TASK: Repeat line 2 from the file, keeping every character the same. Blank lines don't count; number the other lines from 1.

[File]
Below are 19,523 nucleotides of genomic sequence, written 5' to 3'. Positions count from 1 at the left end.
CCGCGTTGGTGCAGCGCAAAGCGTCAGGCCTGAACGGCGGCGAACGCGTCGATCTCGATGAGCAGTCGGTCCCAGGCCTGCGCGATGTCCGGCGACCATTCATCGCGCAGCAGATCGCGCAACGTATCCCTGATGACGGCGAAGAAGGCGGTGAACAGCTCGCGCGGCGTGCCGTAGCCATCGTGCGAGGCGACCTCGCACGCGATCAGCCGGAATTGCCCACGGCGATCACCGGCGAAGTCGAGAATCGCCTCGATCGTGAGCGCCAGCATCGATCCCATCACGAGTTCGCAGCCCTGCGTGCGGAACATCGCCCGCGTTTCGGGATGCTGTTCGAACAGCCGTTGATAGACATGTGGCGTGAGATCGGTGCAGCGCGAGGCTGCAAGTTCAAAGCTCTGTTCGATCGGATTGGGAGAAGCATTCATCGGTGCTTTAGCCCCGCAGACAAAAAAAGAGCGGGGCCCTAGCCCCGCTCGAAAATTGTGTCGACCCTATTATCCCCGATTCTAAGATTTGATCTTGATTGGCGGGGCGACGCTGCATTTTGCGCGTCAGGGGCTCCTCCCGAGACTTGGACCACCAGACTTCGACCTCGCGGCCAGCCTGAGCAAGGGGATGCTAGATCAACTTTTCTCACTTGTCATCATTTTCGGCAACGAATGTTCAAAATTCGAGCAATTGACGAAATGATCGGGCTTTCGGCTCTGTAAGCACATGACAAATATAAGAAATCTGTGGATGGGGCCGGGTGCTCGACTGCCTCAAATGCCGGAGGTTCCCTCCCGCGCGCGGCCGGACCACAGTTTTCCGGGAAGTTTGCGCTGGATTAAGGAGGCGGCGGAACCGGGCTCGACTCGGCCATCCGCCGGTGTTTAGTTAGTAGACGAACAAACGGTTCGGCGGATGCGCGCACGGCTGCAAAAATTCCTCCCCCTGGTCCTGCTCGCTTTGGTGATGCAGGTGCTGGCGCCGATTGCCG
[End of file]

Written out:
CCGCGTTGGTGCAGCGCAAAGCGTCAGGCCTGAACGGCGGCGAACGCGTCGATCTCGATGAGCAGTCGGTCCCAGGCCTGCGCGATGTCCGGCGACCATTCATCGCGCAGCAGATCGCGCAACGTATCCCTGATGACGGCGAAGAAGGCGGTGAACAGCTCGCGCGGCGTGCCGTAGCCATCGTGCGAGGCGACCTCGCACGCGATCAGCCGGAATTGCCCACGGCGATCACCGGCGAAGTCGAGAATCGCCTCGATCGTGAGCGCCAGCATCGATCCCATCACGAGTTCGCAGCCCTGCGTGCGGAACATCGCCCGCGTTTCGGGATGCTGTTCGAACAGCCGTTGATAGACATGTGGCGTGAGATCGGTGCAGCGCGAGGCTGCAAGTTCAAAGCTCTGTTCGATCGGATTGGGAGAAGCATTCATCGGTGCTTTAGCCCCGCAGACAAAAAAAGAGCGGGGCCCTAGCCCCGCTCGAAAATTGTGTCGACCCTATTATCCCCGATTCTAAGATTTGATCTTGATTGGCGGGGCGACGCTGCATTTTGCGCGTCAGGGGCTCCTCCCGAGACTTGGACCACCAGACTTCGACCTCGCGGCCAGCCTGAGCAAGGGGATGCTAGATCAACTTTTCTCACTTGTCATCATTTTCGGCAACGAATGTTCAAAATTCGAGCAATTGACGAAATGATCGGGCTTTCGGCTCTGTAAGCACATGACAAATATAAGAAATCTGTGGATGGGGCCGGGTGCTCGACTGCCTCAAATGCCGGAGGTTCCCTCCCGCGCGCGGCCGGACCACAGTTTTCCGGGAAGTTTGCGCTGGATTAAGGAGGCGGCGGAACCGGGCTCGACTCGGCCATCCGCCGGTGTTTAGTTAGTAGACGAACAAACGGTTCGGCGGATGCGCGCACGGCTGCAAAAATTCCTCCCCCTGGTCCTGCTCGCTTTGGTGATGCAGGTGCTGGCGCCGATTGCCG